Harry Stack Sullivan on Schizophrenia

Sullivan's Schizophrenia as a human process (1962, pp. 73-83) "Case 6" concluding portion on the uncanny connotations of urination is quoted and interpreted in Conceptions of modern psychiatry (1940, etc. [1939], pp. 144-146), where it serves as an illustration of the "classical schizophrenic spread of meaning":

This patient, having had a disturbingly sudden awareness that he must pass urine, is preoccupied with what the act means. This is no idle philosophizing. Patients who have come to trust one -- part of the time -- often ask questions like "What does it mean when you rub your nose?", or "What does it mean when people cross the right leg over the left?", or "What does it mean when a person sits down to the right of one?". The excerpt gives at least shadowy indication of what is responsible for the puzzlement as to the meaning of urinating. The patient progressed, through a phase of drowsy preoccupation from which the demand implied in my presence aroused him, to an obscure statment which might be translated: 'I have a tension which I think should be connected with my heterosexual love object. This need to urinate arises. I do so, and the tension is gone, as if it had been connected with you instead of her.' [and regarding the urination after shooting the 4-ball] 'I was growing tense in this game with what's-his-name and the 4-ball in some way associated itself with Miss B. and I touched it and the tension became overwhelming and I had an orgasm and I felt I'd better separate myself from this disturbing personal environment by renewing mediate contact with my girl ["--a lady who in fact scarcely knew of the patient's existence"].'

Sullivan suggests that the regressive potential of urethral sensations, confusion with sexual arousal, "often take incipiently schizophrenic patients to the medical man." Sullivan 's following discussion of schizophrenia suggests that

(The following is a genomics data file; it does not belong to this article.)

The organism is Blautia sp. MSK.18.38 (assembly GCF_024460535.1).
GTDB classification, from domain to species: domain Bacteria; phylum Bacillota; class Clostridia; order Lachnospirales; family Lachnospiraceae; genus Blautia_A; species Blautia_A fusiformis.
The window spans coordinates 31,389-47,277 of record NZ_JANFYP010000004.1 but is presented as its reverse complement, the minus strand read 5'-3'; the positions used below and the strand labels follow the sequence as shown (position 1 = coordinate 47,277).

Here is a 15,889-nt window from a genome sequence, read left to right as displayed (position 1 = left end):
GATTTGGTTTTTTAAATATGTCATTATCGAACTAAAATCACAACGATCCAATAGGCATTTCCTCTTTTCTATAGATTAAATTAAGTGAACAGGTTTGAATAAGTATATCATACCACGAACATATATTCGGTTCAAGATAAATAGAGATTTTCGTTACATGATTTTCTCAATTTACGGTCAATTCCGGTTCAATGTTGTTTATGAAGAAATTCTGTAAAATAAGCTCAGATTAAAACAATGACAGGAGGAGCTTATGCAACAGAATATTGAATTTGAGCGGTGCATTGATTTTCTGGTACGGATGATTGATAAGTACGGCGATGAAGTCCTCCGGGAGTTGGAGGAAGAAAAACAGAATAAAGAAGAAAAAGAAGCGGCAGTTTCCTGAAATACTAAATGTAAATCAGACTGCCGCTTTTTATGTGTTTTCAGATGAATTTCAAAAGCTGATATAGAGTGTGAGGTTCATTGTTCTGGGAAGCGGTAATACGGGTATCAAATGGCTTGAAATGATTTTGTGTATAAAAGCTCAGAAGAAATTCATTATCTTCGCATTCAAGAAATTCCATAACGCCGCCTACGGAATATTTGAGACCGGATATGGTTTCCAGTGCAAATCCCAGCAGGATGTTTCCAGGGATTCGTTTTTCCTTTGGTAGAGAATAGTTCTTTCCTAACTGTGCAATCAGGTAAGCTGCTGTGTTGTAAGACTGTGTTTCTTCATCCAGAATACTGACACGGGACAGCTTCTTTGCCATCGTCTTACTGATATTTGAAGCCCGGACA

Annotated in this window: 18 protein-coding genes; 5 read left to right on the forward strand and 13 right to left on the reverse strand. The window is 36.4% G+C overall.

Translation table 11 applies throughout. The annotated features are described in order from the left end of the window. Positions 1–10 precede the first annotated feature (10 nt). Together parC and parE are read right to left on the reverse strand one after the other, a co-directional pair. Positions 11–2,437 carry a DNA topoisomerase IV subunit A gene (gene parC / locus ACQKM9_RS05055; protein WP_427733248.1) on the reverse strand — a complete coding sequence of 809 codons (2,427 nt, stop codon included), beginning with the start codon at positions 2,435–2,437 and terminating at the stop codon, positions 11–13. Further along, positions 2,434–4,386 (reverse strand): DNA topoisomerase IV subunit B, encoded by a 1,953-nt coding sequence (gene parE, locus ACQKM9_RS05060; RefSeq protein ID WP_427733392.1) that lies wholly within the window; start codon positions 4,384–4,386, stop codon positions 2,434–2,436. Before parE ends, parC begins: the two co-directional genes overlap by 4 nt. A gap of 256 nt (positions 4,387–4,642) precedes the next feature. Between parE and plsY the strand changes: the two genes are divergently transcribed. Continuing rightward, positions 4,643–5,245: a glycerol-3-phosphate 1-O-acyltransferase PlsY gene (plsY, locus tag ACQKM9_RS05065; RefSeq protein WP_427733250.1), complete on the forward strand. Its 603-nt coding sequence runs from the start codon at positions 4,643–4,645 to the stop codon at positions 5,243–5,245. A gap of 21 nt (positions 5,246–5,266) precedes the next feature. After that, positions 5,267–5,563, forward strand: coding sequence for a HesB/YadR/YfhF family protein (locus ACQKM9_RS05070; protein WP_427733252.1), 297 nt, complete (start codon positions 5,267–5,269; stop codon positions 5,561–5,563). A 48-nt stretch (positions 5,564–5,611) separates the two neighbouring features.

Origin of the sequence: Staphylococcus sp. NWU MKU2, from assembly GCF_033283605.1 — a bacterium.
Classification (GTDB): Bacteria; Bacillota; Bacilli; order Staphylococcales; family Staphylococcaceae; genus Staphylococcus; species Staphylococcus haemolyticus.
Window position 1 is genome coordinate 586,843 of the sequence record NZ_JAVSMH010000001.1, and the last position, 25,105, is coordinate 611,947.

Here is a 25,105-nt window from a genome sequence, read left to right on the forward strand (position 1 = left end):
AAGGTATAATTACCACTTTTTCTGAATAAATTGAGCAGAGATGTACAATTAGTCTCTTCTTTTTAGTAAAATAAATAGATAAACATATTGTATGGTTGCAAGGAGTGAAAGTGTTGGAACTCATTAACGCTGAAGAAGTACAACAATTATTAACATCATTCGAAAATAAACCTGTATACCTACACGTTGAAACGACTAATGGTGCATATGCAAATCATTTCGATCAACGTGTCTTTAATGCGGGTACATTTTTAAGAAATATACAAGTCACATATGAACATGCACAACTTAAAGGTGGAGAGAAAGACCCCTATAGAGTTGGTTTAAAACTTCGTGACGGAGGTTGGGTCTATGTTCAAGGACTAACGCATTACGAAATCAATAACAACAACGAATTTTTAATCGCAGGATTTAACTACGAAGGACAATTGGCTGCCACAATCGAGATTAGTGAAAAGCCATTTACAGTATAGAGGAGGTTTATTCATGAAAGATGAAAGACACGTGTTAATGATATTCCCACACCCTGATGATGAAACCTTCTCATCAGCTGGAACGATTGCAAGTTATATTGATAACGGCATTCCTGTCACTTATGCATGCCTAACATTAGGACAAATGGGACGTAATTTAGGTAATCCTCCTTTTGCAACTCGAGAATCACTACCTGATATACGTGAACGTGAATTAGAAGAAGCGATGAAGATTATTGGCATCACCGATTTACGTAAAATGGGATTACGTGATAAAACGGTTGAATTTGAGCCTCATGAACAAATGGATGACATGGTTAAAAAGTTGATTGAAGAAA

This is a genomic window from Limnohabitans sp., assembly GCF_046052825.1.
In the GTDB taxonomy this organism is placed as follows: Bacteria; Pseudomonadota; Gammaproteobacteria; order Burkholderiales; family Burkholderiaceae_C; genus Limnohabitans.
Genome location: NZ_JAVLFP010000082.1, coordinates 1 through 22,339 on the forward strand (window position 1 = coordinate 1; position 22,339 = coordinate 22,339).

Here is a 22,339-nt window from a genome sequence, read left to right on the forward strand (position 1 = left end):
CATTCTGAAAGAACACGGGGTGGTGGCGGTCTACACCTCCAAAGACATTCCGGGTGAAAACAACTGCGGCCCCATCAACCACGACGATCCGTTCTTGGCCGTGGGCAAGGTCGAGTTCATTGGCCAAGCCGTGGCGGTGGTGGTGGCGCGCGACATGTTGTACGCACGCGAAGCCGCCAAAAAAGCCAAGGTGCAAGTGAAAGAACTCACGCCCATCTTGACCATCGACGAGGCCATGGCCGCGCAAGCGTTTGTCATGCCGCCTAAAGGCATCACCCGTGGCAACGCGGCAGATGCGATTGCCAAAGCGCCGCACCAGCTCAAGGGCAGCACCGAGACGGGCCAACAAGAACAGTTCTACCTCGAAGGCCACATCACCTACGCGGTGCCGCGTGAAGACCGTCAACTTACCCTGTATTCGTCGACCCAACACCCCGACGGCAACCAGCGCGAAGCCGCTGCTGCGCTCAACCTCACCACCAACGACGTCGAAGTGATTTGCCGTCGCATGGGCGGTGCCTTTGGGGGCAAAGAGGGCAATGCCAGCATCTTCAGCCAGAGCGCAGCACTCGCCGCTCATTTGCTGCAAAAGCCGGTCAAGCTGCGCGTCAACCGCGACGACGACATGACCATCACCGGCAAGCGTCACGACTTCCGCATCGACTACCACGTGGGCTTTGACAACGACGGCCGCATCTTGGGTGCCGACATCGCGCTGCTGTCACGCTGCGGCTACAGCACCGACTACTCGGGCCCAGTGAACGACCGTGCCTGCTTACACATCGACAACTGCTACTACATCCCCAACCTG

[T]here are two unrelated syndromes confused under the rubric of dementia praecox, or--as it is often used synonymously--schizophrenia. One syndrome is the congeries of signs, and symptoms pertaining to an organic, degenerative disease usually of insidious development. These patients are finally discovered to be psychotic, although no one can say how long the state has been developing. Their outlook is very poor.... I am content that this syndrome be called dementia praecox. The other syndrome is the one about which I am offereing some data. It is primarily a disorder of living, not of the organic substrate. The person concerned becomes schizophrenic--as one episode in his career among others--for situational reasons and more or less abruptly. He may have had months or years of maladjustive living, of one or another of the sorts I have mentioned (pp. 148-149).

Sullivan and schizophrenic language
"Language of Schizophrenia" (1939, in Kasanin, 1944):

Sullivan describes language as a vehicle for obtaining what one wants and needs in the way of interpersonal security via consunsually validated speech. Schizophrenic speech resembles normal speech under circumstances when the normal person does not need to be alert because security is not at issue.

The schizophrenic has given up any hope of satisfaction and is concerned only with the maintenance of security. He shows, often with painful chagrin in retrospect, the autistic type of speech which is probably our seconf nature, and which we certainly show among our intimates, when we are very tired and safe. I diagnose schizophrenia by certain types of disturbance of speech unaccompanied by chagrin, but I have yet to see a schizoprenic early in his illness who has not been chagrined by hearing himselk say certain things to me which he recognized afterwards as incommunicative (p. 13). ... [& the "fantastic auditor" attending to social speech and prodding one toward consensually valid utterances] [I]n the schizophrenic...these mythical observers who watch over the speech of the schizophrenic are as immature and undeveloped as the schizophrenic himself. ... The schizophrenic's critic, his observer of speech, shows the same fugitive integration that is so striking in the personal relationships of schizophrenics. The critic passes, as adequate, expressions which are neologistic, is thereby shocked to alertness, and reviews them with chagrin or fear (pp. 14-15).